Meetings are one thing that you can’t avoid in corporate life. They are strategic channels of communication and are often an integral part to getting things done. But managed haphazardly, these gatherings can be a waste of people’s productive time, a needless interruption for more important tasks, and a mere venue for long-winded discussions. Remember, you need to get a hold of meetings, and not let them get control over you. Here are some things to remember when organizing or attending one:
Prepare an agenda. Items up for discussion should always be defined in terms of desired results. Attendees should inform the organizer what issues they feel they need to discuss. Filter matters that can be resolved outside of the meeting. Things that do get into the list should be given appropriate time and attention during the actual meeting. Anything outside of the agenda should be withheld for another time.
Allot time for preparation. If you’re the one calling for a meeting, allow attendees enough time to prepare their stat reports or other presentational materials they need to pull in for the occasion. Don’t give a five-minute alert, unless you’re only going to make an announcement. If you are going to attend and realize that you are not substantially prepared, inform the organizer of this fact to avoid unnecessary time wastage on your part by attending a meeting in which you have nothing to contribute.
Use technology whenever necessary. Put up an exclusive mailing list for each group you need to discuss things with. Announcements can be spammed to the electronic inbox of every concerned individual, only require these people to acknowledge receipt of your message. Discussing issues over an egroup is more efficient, and will allow you to resolve things in cyberspace, while leaving the more difficult matters for time-consuming meetings.
Put attendance down to a minimum. Hand pick attendees and provide them with a copy of the agenda. If on the other hand, you feel that the agenda has nothing to do with you, inform the organizer. People who are no longer concerned with certain portions of the meeting should be allowed to leave and get on with their tasks.
Choose the best time and place. Meetings are best held around lunch time or near the end of the day when people will be less inclined to belabor issues unnecessarily. When meeting with specific people, have it held in their cubicles or rooms so that you can promptly end it when you’re done. Also, start and end at the agreed hours. Do not tolerate tardiness. Be considerate of other people’s time as well as your own. Penalize offenders so that a standard will be set.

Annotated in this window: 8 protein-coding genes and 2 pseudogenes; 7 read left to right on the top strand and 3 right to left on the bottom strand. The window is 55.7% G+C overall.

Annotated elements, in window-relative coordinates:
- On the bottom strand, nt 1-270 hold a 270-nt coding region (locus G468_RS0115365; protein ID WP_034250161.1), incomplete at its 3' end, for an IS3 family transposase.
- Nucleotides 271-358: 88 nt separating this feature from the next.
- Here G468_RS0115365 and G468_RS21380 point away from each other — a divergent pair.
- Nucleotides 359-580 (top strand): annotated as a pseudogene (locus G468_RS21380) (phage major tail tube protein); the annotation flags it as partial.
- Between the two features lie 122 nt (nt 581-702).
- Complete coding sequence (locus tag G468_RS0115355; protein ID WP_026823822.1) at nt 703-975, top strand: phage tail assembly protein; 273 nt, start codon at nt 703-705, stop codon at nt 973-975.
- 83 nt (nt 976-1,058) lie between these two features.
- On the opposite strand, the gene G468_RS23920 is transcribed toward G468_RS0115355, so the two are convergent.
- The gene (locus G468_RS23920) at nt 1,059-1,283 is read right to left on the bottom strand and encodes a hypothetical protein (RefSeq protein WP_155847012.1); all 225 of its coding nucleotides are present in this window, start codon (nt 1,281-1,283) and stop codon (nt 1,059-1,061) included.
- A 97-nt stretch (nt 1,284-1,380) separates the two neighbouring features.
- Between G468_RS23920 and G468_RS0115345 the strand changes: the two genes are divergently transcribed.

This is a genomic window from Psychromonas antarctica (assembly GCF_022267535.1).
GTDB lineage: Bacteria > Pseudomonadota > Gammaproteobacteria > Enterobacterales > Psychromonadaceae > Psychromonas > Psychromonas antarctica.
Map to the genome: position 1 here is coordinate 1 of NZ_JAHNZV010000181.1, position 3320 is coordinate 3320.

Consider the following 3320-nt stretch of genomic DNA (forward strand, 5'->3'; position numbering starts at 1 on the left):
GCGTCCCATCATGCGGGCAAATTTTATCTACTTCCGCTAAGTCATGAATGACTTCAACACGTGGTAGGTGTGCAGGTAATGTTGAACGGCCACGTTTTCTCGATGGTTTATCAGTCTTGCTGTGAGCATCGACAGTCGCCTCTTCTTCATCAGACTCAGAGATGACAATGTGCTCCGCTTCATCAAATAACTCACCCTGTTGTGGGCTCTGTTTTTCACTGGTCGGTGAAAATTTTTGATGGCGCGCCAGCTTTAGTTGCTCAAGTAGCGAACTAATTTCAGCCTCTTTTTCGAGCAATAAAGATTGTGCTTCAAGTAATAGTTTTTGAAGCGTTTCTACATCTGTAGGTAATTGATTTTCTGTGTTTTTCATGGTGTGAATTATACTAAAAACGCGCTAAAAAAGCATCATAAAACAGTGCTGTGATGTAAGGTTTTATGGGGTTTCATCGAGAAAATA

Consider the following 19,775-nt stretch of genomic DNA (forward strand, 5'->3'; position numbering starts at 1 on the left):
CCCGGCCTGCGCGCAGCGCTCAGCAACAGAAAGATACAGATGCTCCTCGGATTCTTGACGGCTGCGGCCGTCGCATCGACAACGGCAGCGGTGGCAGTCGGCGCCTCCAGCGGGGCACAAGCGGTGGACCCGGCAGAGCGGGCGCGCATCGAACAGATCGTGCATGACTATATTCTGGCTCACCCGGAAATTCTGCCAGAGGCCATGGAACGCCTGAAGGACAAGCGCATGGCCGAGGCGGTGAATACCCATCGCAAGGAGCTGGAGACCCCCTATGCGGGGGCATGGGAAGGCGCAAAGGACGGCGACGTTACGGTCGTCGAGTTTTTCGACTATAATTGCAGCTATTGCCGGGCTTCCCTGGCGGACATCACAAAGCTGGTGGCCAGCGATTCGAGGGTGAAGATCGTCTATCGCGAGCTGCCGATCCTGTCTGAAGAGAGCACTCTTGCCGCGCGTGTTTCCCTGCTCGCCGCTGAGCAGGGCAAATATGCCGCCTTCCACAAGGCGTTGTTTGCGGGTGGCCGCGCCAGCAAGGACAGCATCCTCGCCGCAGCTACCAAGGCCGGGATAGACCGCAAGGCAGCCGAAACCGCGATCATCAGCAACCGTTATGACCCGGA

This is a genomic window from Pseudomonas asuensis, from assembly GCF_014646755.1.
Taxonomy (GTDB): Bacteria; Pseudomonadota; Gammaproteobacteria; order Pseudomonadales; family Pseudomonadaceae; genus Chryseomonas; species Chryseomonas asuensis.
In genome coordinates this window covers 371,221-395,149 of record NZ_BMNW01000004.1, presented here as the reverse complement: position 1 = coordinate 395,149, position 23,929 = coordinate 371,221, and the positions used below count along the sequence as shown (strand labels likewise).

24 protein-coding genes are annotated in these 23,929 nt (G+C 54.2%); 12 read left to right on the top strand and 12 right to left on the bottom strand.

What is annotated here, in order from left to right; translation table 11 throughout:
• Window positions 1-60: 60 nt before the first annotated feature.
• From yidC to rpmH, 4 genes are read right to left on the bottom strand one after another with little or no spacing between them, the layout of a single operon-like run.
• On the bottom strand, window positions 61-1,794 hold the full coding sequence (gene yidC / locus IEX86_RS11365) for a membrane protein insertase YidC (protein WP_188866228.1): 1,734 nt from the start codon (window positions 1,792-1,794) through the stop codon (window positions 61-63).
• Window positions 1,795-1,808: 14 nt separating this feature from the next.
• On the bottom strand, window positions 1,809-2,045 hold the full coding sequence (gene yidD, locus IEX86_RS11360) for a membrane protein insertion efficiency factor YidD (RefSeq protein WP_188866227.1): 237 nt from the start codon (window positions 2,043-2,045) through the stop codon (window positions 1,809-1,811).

Avoid long, dragging meetings whenever possible. You can only hold a person’s attention span for so long.
Keep out interruptions. Avoid all kinds of phone calls, client calls, even trips to the bathroom once the meeting has commenced. Do not serve noisy snacks or hold a meeting in a lounging venue that will tempt people to be too relaxed and not pay strict attention to what’s going on. Do not furtively do some other work during a meeting. Keep up a business-like atmosphere and stick to the agenda, as light banter might lead to time-wasting asides or discussions.
Close with a call to action. To make sure that your meeting was not for naught, summarize all the points that have been taken up and make sure that every thing is clear on the minutes. Before closing, review and affirm all the agreements. Set-up a time and date for an accountability session/ follow-up, thus ensuring a time frame for what has been discussed. Disseminate the minutes of the meeting to all concerned as soon as possible so that they will have sufficient time to act upon points of conflict.
By Lolita Villa